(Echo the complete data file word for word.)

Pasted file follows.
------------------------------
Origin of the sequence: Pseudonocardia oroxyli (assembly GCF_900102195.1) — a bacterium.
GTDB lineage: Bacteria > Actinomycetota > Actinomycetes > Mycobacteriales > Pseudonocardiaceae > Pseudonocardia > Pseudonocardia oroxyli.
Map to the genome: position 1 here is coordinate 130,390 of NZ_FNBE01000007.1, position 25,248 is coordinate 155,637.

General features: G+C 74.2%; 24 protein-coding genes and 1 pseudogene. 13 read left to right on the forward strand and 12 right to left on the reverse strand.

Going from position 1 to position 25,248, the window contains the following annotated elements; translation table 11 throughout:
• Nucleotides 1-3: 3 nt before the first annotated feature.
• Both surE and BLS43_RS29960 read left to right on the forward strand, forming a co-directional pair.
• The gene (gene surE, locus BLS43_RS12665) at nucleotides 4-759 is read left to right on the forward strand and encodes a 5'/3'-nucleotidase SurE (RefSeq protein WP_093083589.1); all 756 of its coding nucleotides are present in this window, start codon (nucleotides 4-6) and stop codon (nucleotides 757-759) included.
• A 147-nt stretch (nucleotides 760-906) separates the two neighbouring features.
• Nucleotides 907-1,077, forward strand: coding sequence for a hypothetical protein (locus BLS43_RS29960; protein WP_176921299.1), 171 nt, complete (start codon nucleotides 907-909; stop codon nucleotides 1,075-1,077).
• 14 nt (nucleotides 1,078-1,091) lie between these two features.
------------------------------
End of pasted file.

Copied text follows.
Origin of the sequence: Pseudonocardia oroxyli (assembly GCF_900102195.1) — a bacterium.
GTDB lineage: Bacteria > Actinomycetota > Actinomycetes > Mycobacteriales > Pseudonocardiaceae > Pseudonocardia > Pseudonocardia oroxyli.
Map to the genome: position 1 here is coordinate 130,390 of NZ_FNBE01000007.1, position 25,248 is coordinate 155,637.

General features: G+C 74.2%; 24 protein-coding genes and 1 pseudogene. 13 read left to right on the forward strand and 12 right to left on the reverse strand.

Going from position 1 to position 25,248, the window contains the following annotated elements; translation table 11 throughout:
• Nucleotides 1-3: 3 nt before the first annotated feature.
• Both surE and BLS43_RS29960 read left to right on the forward strand, forming a co-directional pair.
• The gene (gene surE, locus BLS43_RS12665) at nucleotides 4-759 is read left to right on the forward strand and encodes a 5'/3'-nucleotidase SurE (RefSeq protein WP_093083589.1); all 756 of its coding nucleotides are present in this window, start codon (nucleotides 4-6) and stop codon (nucleotides 757-759) included.
• A 147-nt stretch (nucleotides 760-906) separates the two neighbouring features.
• Nucleotides 907-1,077, forward strand: coding sequence for a hypothetical protein (locus BLS43_RS29960; protein WP_176921299.1), 171 nt, complete (start codon nucleotides 907-909; stop codon nucleotides 1,075-1,077).
• 14 nt (nucleotides 1,078-1,091) lie between these two features.